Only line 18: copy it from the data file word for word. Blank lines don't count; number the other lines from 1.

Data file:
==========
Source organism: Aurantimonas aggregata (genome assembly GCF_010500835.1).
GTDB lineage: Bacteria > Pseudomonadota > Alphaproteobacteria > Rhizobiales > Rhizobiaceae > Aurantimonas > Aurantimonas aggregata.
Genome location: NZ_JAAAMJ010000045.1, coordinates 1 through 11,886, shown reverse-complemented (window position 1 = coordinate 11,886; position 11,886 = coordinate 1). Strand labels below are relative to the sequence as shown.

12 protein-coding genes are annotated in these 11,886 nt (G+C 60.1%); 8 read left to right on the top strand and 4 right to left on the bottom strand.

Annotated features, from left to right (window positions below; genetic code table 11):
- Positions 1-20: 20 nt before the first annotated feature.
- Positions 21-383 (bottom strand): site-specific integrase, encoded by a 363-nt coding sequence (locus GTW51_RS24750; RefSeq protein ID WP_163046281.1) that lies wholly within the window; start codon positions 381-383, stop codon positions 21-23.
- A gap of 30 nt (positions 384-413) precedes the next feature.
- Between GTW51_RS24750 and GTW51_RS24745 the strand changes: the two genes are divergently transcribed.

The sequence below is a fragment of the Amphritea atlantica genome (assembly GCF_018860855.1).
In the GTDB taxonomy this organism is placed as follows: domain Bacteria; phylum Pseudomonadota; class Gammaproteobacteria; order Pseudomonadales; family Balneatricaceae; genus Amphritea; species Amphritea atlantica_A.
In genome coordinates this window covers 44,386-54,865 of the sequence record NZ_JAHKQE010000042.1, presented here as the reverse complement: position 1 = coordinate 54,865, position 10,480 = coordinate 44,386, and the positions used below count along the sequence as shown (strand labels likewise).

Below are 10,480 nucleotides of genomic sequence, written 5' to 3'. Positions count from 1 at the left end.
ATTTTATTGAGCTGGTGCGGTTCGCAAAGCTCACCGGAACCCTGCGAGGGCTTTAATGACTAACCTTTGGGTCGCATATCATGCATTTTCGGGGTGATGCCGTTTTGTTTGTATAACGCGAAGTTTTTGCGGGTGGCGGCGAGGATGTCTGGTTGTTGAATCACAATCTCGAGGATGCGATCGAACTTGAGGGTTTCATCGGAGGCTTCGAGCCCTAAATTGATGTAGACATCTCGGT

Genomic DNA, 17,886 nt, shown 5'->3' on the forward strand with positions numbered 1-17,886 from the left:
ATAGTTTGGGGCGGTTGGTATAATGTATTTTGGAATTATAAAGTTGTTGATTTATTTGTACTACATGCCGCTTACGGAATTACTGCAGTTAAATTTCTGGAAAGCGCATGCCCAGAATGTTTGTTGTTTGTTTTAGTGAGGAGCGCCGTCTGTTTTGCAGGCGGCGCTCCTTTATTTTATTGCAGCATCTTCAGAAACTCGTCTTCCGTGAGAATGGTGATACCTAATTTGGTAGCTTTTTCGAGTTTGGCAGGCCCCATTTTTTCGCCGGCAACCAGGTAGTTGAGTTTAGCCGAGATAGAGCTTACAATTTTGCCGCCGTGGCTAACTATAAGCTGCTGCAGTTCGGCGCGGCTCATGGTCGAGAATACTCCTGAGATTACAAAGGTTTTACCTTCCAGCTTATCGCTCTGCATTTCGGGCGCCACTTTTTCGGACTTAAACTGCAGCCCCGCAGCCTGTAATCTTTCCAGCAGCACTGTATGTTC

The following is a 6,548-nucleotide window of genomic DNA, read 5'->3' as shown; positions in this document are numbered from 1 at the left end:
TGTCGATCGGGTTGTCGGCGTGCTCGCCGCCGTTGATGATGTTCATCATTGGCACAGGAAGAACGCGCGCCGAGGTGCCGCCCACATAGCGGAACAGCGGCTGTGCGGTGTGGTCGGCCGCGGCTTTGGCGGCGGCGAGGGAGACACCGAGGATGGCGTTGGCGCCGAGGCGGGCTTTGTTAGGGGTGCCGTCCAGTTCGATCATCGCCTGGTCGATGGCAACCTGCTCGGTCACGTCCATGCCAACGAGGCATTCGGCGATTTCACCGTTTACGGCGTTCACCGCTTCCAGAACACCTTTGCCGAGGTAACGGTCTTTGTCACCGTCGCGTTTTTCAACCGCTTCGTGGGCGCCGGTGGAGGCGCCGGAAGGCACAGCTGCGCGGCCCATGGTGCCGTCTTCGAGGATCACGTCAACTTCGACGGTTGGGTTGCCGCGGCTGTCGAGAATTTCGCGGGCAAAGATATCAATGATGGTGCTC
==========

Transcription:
TGTCGATCGGGTTGTCGGCGTGCTCGCCGCCGTTGATGATGTTCATCATTGGCACAGGAAGAACGCGCGCCGAGGTGCCGCCCACATAGCGGAACAGCGGCTGTGCGGTGTGGTCGGCCGCGGCTTTGGCGGCGGCGAGGGAGACACCGAGGATGGCGTTGGCGCCGAGGCGGGCTTTGTTAGGGGTGCCGTCCAGTTCGATCATCGCCTGGTCGATGGCAACCTGCTCGGTCACGTCCATGCCAACGAGGCATTCGGCGATTTCACCGTTTACGGCGTTCACCGCTTCCAGAACACCTTTGCCGAGGTAACGGTCTTTGTCACCGTCGCGTTTTTCAACCGCTTCGTGGGCGCCGGTGGAGGCGCCGGAAGGCACAGCTGCGCGGCCCATGGTGCCGTCTTCGAGGATCACGTCAACTTCGACGGTTGGGTTGCCGCGGCTGTCGAGAATTTCGCGGGCAAAGATATCAATGATGGTGCTC